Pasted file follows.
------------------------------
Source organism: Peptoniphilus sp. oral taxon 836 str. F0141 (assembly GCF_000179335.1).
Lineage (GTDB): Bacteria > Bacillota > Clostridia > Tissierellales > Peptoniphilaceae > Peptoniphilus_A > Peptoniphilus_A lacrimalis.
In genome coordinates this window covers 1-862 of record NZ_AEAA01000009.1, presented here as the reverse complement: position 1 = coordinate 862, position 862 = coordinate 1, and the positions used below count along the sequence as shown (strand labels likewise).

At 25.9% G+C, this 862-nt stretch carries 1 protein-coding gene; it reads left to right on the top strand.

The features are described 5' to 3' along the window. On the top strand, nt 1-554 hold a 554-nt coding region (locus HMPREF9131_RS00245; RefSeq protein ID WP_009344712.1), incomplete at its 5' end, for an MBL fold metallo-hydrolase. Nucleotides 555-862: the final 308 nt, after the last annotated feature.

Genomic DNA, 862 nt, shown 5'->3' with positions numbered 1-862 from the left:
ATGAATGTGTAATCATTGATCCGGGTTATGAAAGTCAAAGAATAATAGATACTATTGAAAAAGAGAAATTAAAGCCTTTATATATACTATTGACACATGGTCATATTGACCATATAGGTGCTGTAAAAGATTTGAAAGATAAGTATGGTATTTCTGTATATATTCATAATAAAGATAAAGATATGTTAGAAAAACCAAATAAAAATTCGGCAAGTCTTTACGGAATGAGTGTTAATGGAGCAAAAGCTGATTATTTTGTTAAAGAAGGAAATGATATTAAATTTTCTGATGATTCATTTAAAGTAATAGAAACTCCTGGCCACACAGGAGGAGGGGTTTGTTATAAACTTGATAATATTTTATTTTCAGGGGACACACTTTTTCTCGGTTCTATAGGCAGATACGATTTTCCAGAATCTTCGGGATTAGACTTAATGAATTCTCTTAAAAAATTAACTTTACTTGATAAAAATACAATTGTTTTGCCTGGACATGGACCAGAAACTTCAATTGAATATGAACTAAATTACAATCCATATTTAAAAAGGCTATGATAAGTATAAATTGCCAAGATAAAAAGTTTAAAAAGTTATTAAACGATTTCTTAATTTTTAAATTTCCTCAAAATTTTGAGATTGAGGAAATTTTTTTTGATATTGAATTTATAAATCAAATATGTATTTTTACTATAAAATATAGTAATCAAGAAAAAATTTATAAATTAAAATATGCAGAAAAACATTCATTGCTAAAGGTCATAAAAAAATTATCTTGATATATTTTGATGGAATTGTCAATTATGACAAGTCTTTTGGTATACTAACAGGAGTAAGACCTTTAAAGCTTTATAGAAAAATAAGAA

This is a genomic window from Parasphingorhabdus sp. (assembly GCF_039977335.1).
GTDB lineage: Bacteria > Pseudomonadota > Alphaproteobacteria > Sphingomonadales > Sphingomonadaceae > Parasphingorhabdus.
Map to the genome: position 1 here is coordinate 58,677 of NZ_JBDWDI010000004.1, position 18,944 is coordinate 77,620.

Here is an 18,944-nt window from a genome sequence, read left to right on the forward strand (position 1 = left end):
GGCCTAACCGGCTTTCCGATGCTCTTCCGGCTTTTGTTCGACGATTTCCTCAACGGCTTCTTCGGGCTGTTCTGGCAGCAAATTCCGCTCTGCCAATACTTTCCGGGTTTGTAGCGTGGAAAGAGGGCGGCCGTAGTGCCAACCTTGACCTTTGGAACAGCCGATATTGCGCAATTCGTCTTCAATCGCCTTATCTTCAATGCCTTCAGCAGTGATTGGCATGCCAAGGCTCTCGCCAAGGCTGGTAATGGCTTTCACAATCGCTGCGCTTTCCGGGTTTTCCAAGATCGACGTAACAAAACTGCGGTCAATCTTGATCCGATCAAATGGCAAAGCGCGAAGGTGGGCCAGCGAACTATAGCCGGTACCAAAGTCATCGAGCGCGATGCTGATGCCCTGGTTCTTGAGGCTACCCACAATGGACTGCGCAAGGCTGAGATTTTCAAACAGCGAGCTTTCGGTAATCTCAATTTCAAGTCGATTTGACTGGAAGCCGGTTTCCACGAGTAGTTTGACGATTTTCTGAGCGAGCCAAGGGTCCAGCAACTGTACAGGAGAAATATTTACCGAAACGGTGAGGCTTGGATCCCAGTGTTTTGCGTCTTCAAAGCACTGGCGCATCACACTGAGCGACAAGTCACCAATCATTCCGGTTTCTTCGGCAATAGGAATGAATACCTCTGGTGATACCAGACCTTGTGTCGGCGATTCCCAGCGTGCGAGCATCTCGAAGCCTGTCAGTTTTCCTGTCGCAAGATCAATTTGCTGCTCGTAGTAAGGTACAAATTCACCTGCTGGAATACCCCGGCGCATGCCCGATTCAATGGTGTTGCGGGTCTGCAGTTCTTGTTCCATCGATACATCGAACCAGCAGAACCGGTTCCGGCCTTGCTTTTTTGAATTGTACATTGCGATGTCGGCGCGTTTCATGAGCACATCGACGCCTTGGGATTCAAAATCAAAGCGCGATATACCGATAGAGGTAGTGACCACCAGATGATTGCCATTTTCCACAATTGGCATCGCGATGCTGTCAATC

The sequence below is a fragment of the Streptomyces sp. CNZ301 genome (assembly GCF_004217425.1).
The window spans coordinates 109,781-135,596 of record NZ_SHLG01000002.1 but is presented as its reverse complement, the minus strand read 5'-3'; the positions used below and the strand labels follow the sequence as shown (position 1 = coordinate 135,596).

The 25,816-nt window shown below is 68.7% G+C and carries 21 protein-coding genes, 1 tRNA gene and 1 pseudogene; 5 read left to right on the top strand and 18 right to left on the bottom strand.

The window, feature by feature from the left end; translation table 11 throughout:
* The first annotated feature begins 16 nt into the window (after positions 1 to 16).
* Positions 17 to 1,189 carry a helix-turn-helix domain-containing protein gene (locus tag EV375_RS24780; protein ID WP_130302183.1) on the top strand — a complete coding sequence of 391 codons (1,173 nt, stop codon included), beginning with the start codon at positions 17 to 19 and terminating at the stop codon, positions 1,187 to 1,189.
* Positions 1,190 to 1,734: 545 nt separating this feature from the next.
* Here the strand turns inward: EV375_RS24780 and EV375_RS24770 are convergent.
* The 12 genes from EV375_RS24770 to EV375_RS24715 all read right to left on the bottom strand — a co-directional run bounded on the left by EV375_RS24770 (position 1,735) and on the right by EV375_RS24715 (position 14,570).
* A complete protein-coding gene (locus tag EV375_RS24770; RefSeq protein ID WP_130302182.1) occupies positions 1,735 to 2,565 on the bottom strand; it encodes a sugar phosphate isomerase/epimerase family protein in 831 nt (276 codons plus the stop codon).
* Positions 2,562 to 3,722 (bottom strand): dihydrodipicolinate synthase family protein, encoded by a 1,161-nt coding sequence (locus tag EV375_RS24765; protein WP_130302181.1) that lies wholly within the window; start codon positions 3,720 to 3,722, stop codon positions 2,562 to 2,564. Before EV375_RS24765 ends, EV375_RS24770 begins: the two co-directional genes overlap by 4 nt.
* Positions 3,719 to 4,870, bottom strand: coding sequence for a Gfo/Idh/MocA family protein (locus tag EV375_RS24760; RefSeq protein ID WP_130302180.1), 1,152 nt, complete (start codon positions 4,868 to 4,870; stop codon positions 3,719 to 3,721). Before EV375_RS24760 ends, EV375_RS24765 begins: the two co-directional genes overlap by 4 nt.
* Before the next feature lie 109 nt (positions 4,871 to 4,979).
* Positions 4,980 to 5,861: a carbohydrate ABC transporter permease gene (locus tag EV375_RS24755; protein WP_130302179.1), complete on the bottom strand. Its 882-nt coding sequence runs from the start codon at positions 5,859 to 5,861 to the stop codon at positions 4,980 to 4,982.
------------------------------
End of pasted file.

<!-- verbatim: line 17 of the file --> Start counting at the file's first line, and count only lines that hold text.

* The first annotated feature begins 16 nt into the window (after positions 1 to 16).